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The Lost Soldiers of Fromelles

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If you have a question about this talk, please contact Dr Nigel Bennee.

On 19 July 1916 near the village of Fromelles about six miles from the city of Lille in northern France, a force of about 9,250 Australian and British soldiers attacked a group of heavily fortified German positions. The conflict was initiated after Allied intelligence reports indicated that German troops in that area could reinforce their compatriots engaged in the Battle of the Somme, which was raging nearly 50 miles to the south. The battle near Fromelles would prove disastrous for Allied forces, with nearly 5,533 Australians and 1,547 British killed during the two-day action. Shortly after the conflict was over, German troops hurriedly buried in unmarked graves several hundred of the Allied soldiers who had fallen over their lines in an effort to stop the spread of diseases. These bodies would remain in these unmarked locations until their discovery in (June 2008), when the mass grave site was discovered adjacent to woodland (Pheasant Wood) near Fromelles.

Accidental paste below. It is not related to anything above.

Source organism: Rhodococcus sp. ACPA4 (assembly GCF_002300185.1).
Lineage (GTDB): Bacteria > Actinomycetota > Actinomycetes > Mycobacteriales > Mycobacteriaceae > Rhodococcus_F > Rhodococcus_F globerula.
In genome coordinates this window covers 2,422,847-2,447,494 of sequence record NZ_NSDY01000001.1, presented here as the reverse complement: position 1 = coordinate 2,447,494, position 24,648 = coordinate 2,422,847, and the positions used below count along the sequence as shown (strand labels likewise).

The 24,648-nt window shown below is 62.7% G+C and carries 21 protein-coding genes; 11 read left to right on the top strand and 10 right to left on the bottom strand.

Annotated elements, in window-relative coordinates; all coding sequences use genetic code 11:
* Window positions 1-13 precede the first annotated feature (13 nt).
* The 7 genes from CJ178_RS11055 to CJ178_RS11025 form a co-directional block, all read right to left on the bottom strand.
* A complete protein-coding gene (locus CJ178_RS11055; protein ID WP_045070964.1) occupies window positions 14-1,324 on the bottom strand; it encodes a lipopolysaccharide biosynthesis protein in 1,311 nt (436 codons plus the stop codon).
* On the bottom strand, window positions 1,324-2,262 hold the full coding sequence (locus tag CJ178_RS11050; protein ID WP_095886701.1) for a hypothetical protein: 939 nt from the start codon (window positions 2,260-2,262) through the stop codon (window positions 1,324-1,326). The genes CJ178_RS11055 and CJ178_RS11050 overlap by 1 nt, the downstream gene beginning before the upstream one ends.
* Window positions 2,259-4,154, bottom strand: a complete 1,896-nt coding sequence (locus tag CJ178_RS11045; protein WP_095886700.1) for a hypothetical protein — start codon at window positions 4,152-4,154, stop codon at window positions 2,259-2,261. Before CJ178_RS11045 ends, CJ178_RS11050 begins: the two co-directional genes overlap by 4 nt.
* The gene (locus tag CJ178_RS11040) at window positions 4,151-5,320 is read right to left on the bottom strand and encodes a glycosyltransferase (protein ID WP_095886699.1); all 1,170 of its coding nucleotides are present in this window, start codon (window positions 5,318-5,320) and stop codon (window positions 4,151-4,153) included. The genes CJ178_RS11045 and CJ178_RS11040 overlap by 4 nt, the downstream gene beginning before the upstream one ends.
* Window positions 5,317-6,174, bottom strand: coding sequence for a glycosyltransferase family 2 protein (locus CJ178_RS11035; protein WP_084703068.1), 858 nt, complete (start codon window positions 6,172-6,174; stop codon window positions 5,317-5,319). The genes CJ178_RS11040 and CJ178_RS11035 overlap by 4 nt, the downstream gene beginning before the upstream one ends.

This talk is part of the Cambridge Society for the Application of Research (CSAR) series.

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